I went down this route myself, but to me, having "future-proofed" skills and the ability to create the ideas sitting in my head were much more important to me than spending years having no clue what I was doing (hint: I still have no clue what I'm doing sometimes after 4 years).

I'm not typically a motivational speaker, but this is your quick reminder to re-establish why you decided to learn to code. When you are on hour 3 of trying to figure out why Webpack won't compile your Angular app, this "why" really needs to be there. That said, if you're on hour 3 of trying to figure out a Webpack configuration error, you probably need to take a walk or go to sleep. Just don't give up on it for good.

The 2nd Hurdle: I'm not cut out for this

You're too busy. Too old. Not smart enough. Don't have a "passion" for it anymore.

With a quick YouTube or Google search, I'll find you 10 people who have shared their story of overcoming all these. Most likely, you'll face more than one of these at some point. In my case, I began learning to code while majoring in Finance and playing college golf. I was REALLY busy. But I still woke up and put my hour in every morning before the commotion of the day started. Once I graduated and my schedule freed up a bit, I realized that the fire and determination I had started with had faded away. For several months, waking up and putting in the hours wasn't all that exciting. Even now, I look at all the crazy things that other developers are creating and wonder if I'll ever get there.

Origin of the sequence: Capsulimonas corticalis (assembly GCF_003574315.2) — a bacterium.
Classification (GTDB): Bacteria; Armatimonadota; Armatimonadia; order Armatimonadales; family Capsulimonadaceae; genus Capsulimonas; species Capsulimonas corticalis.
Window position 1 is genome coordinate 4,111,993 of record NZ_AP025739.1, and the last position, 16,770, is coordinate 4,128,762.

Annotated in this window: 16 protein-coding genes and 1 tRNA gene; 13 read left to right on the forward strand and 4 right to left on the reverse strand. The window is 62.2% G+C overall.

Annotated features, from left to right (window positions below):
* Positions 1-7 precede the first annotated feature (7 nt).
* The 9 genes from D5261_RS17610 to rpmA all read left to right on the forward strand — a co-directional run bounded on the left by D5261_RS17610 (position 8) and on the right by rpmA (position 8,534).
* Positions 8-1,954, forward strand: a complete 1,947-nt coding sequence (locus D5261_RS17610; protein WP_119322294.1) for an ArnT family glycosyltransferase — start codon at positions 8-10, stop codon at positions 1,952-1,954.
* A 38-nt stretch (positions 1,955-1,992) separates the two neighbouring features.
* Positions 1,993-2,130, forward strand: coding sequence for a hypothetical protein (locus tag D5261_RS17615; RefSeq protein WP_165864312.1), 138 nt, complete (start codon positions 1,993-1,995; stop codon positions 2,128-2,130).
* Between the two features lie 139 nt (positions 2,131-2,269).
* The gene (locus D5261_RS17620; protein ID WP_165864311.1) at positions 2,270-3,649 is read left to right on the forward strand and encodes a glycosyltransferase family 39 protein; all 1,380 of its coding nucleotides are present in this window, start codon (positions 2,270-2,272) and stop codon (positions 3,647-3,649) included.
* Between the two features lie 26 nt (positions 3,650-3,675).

While I don't want to be unrealistic and say that everyone has the potential to learn to code, I do think that if you are decent at figuring things out on your own, have a laptop, and have the patience to sit in one spot for several hours, you've got all that you need. And if you're reading this post, I'd guess you probably have what it takes.

The 3rd Hurdle: But won't programmers be automated in the future?